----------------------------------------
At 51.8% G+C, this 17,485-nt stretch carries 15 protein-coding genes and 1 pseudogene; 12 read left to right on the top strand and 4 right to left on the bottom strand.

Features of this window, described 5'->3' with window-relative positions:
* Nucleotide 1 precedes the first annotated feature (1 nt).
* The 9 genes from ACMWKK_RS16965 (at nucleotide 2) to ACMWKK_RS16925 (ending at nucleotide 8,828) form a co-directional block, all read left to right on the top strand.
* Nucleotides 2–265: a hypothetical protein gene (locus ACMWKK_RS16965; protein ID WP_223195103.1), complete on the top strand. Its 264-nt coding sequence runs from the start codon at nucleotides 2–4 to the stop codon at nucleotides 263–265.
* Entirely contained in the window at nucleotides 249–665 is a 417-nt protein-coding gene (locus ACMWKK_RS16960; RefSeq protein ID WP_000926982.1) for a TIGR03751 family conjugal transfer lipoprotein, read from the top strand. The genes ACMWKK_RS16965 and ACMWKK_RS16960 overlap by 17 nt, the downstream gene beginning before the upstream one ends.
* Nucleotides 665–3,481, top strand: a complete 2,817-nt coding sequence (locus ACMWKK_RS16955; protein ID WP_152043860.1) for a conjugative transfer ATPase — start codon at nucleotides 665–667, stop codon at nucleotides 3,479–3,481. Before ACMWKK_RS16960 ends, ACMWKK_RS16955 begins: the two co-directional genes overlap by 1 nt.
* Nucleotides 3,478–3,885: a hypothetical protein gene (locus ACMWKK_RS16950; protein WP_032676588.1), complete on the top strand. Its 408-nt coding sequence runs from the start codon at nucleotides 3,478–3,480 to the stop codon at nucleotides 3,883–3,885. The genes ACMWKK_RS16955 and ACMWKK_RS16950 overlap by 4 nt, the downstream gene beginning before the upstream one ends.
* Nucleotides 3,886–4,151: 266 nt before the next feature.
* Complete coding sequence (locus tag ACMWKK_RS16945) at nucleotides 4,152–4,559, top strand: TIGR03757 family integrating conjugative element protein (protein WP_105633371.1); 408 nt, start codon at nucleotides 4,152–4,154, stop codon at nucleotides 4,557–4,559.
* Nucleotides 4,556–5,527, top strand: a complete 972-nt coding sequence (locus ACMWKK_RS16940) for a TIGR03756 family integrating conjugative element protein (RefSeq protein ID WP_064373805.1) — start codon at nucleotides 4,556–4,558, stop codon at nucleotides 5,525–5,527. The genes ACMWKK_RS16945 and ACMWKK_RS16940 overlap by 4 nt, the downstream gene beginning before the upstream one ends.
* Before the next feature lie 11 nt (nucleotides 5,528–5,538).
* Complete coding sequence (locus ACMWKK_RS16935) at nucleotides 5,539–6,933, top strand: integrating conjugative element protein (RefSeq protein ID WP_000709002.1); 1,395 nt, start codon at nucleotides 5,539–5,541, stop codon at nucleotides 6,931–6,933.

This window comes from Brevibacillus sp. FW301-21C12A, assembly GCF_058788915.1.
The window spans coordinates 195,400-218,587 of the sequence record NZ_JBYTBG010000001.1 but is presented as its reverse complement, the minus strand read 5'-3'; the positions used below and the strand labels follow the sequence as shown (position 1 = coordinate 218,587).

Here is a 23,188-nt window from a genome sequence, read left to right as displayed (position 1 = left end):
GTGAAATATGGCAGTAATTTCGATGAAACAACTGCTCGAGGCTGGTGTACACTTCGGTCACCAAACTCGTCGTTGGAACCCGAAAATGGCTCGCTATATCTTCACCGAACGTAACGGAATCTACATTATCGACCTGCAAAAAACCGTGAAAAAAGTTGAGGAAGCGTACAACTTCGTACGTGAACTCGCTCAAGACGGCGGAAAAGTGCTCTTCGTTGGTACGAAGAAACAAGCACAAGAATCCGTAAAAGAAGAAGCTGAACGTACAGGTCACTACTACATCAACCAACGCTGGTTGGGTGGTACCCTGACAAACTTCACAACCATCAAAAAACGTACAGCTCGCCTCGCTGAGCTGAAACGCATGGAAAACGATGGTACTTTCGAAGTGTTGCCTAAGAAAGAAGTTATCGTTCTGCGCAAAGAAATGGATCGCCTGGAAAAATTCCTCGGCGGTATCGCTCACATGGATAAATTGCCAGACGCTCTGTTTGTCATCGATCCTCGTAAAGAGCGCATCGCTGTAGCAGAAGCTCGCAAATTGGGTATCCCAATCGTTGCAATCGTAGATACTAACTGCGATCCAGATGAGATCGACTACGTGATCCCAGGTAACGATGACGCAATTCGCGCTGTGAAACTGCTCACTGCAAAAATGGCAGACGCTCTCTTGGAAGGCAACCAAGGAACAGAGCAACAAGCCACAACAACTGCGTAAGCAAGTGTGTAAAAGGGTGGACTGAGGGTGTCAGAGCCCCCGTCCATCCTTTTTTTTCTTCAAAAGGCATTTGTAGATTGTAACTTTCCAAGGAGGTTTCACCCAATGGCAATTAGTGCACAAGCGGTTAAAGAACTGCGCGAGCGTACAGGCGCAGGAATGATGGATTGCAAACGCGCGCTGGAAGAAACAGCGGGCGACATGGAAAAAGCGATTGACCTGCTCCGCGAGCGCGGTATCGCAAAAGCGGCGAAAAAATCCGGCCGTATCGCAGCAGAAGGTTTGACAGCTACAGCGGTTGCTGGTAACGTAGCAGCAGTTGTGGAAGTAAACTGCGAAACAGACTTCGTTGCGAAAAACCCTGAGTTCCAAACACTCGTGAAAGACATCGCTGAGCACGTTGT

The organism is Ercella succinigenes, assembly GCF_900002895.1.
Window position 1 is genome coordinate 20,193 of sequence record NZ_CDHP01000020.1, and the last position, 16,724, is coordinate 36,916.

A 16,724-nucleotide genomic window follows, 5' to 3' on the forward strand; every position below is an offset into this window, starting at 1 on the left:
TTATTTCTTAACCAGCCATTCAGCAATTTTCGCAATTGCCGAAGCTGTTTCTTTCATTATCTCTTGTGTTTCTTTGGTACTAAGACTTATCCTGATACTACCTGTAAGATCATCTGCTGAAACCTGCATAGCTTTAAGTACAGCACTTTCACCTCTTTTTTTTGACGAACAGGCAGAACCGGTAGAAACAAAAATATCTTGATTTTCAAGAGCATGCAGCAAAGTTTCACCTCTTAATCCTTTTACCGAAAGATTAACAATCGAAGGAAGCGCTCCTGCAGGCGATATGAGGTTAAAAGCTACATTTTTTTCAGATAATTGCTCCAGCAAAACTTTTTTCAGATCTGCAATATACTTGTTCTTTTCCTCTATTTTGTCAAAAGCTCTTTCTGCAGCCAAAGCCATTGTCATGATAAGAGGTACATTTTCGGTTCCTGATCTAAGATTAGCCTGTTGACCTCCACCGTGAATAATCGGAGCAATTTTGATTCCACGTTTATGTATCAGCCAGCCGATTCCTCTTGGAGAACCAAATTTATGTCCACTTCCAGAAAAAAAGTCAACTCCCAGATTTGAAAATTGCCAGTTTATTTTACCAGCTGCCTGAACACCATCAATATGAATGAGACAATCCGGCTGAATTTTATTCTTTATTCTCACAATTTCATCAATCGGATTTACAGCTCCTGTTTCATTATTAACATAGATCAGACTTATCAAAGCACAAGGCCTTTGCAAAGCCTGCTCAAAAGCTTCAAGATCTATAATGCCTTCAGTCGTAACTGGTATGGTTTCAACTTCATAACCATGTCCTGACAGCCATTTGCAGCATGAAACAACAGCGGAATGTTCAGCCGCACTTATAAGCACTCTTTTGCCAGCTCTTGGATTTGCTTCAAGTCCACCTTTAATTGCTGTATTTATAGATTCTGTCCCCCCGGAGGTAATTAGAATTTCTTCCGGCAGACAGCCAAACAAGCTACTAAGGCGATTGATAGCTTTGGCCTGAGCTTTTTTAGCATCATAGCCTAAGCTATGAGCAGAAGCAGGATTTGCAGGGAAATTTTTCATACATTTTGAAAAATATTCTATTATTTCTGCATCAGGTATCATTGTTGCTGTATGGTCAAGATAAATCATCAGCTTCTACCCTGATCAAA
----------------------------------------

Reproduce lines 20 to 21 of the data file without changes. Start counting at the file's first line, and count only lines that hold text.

A 16,724-nucleotide genomic window follows, 5' to 3' on the forward strand; every position below is an offset into this window, starting at 1 on the left:
TTATTTCTTAACCAGCCATTCAGCAATTTTCGCAATTGCCGAAGCTGTTTCTTTCATTATCTCTTGTGTTTCTTTGGTACTAAGACTTATCCTGATACTACCTGTAAGATCATCTGCTGAAACCTGCATAGCTTTAAGTACAGCACTTTCACCTCTTTTTTTTGACGAACAGGCAGAACCGGTAGAAACAAAAATATCTTGATTTTCAAGAGCATGCAGCAAAGTTTCACCTCTTAATCCTTTTACCGAAAGATTAACAATCGAAGGAAGCGCTCCTGCAGGCGATATGAGGTTAAAAGCTACATTTTTTTCAGATAATTGCTCCAGCAAAACTTTTTTCAGATCTGCAATATACTTGTTCTTTTCCTCTATTTTGTCAAAAGCTCTTTCTGCAGCCAAAGCCATTGTCATGATAAGAGGTACATTTTCGGTTCCTGATCTAAGATTAGCCTGTTGACCTCCACCGTGAATAATCGGAGCAATTTTGATTCCACGTTTATGTATCAGCCAGCCGATTCCTCTTGGAGAACCAAATTTATGTCCACTTCCAGAAAAAAAGTCAACTCCCAGATTTGAAAATTGCCAGTTTATTTTACCAGCTGCCTGAACACCATCAATATGAATGAGACAATCCGGCTGAATTTTATTCTTTATTCTCACAATTTCATCAATCGGATTTACAGCTCCTGTTTCATTATTAACATAGATCAGACTTATCAAAGCACAAGGCCTTTGCAAAGCCTGCTCAAAAGCTTCAAGATCTATAATGCCTTCAGTCGTAACTGGTATGGTTTCAACTTCATAACCATGTCCTGACAGCCATTTGCAGCATGAAACAACAGCGGAATGTTCAGCCGCACTTATAAGCACTCTTTTGCCAGCTCTTGGATTTGCTTCAAGTCCACCTTTAATTGCTGTATTTATAGATTCTGTCCCCCCGGAGGTAATTAGAATTTCTTCCGGCAGACAGCCAAACAAGCTACTAAGGCGATTGATAGCTTTGGCCTGAGCTTTTTTAGCATCATAGCCTAAGCTATGAGCAGAAGCAGGATTTGCAGGGAAATTTTTCATACATTTTGAAAAATATTCTATTATTTCTGCATCAGGTATCATTGTTGCTGTATGGTCAAGATAAATCATCAGCTTCTACCCTGATCAAA